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Rivers

Rivers

Along the ridge of Rila Mountain passes the main watershed between the catchments of the Danube (Black Sea catchment) and the Aegean catchment. The main watershed successively divides the catchment basins of the Iskar River and the Struma River, the Iskar River and the Mesta River and the Iskar River and the Maritsa River. From West to East the watershed passes successively through Malyovitsa Peak - 2,729 m, Shishkovitsa Peak - 2,669 m, Musala Peak - 2,925 m and east of Borovets Resort it extends beyond the park. The length of the watershed is about 76 km. The main watershed divides the National Park into two parts - North, from which the waters flow through the Iskar River to the Danube River and from there to the Black Sea (Black Sea catchment area) and South, from which the waters flow to the White Sea (White Sea catchment area). . The main river, which originates from the territory of the National Park and belongs to the Black Sea catchment area, is the Iskar River. The main rivers that belong to the Aegean catchment area are the Mesta River and the Maritsa River. A significant part of the park forms an outflow to the Struma River, which flows into the White Sea.
The waters in Rila National Park are extremely soft with one of the lowest electrical conductivities in Bulgaria - varying so far from 6.1 µS / sm (in one of the measurements of Karagyol Dam - in phytobenthos sampling) to 79 µS / sm (Leevshtitsa River). ). Practically in the Rila lakes and dams no electrical conductivity of more than 20 µS / sm has been measured anywhere.
There are no established problems with dissolved oxygen (resp. Oxygen saturation), which is about 9 mg / l and resp. about 100% saturation, which is normal for this type of water;
The acidity of the water (measured as pH) varied between 7 and 8, and only in Karagyol Dam and Yonchevo Lake was the pH measured just below 7 (pH = 6.81), which is normal for this type of water.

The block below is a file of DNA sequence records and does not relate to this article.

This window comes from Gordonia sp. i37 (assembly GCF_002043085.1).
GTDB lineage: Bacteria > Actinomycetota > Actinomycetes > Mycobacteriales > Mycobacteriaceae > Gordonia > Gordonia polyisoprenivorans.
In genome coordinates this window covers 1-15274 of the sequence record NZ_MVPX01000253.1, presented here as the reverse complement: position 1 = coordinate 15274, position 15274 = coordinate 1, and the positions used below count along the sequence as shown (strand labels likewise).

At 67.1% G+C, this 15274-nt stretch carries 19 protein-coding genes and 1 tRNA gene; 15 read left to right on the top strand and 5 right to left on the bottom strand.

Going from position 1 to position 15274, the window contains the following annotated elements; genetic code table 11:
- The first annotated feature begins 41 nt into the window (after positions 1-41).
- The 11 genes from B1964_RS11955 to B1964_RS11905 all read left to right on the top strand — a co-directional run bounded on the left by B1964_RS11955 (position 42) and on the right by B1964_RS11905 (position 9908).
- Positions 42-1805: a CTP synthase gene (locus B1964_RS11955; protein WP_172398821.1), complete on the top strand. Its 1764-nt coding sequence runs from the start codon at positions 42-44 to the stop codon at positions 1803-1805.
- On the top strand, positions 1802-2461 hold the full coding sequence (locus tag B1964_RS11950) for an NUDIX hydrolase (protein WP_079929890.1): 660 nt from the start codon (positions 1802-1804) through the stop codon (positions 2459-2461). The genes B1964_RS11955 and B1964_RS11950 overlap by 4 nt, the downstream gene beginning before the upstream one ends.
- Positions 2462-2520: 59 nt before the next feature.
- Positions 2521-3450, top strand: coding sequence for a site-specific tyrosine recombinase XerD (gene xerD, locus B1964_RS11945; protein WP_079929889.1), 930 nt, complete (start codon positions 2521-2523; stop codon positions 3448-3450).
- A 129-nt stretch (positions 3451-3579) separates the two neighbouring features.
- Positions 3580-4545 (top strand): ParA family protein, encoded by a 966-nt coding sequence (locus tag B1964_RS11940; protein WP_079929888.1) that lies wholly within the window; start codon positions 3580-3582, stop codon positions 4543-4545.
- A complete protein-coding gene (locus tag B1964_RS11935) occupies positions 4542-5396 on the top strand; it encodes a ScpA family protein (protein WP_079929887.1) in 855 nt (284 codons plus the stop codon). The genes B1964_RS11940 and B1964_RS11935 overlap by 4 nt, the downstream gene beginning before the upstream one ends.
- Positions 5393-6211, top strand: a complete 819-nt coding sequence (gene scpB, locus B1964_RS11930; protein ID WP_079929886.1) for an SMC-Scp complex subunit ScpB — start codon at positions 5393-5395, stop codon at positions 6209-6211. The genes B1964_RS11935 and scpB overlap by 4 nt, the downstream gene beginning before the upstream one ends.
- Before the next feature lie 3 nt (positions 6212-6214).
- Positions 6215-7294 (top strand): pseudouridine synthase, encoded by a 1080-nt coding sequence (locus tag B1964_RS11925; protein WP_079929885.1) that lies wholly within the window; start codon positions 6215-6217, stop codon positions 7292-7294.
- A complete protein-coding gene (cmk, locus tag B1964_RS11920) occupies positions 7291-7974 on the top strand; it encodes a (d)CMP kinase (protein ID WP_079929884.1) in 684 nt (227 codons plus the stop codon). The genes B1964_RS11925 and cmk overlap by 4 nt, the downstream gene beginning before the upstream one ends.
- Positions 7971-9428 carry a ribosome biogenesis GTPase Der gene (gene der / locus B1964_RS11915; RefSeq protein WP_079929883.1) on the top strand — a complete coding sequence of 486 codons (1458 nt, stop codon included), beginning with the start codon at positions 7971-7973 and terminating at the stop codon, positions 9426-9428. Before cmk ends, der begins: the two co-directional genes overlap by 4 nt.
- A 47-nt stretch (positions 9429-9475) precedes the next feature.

All inorganic forms of nutrients (ammonium nitrogen, nitrite nitrogen, nitrate nitrogen, orthophosphates) are below the limit of detection of analytical methods and show that the river and lake waters in Rila National Park are extremely poor in nutrients (oligotrophic and ultraoligotrophic).
Total phosphorus (organically bound and inorganic) is also below the limit of quantification of the analytical method in river and lake waters within the boundaries of Rila National Park.
Only low values ​​of total nitrogen (organically bound and inorganic) were registered at some of the points: for rivers ranging from <0.2 mg / l to 0.93 mg / l (Kriva River); in lakes ranging from <0.2 mg / l to 1.9 mg / l (Karagyol dam). These final values ​​exceed the norms for good condition laid down in Ordinance H-4, but it should be borne in mind that these norms are for average annual values ​​and it is not correct to compare them with one-time measurements, especially in the period close to snowmelt. (when is the biogenic annual maximum of dissolved forms).
The values ​​of COD (chemical oxygen demand), which is an indicator of total water pollution, are in most cases below the limit of quantification of the method of 5 mg / l or slightly above it, reaching a maximum of 7.2 mg / l (Leevshtitsa River) , which are extremely low values ​​for this indicator.
The indicator for total organic pollution (BOD5 - biochemical oxygen demand) has very low values, ranging from <0.5 mg / l (Beli Iskar dam) to 1.59 mg / l (Karagyol dam), which shows waters with very high drinking water. quality.
The river and lake waters in Rila National Park are characterized by very high quality in the main groups of physicochemical parameters (oxygen status, acidification / acidification, nutrient load, salt regime), and no cases of clear anthropogenic pollution have been registered in the park. (in the surveyed 17 rivers and 18 lakes).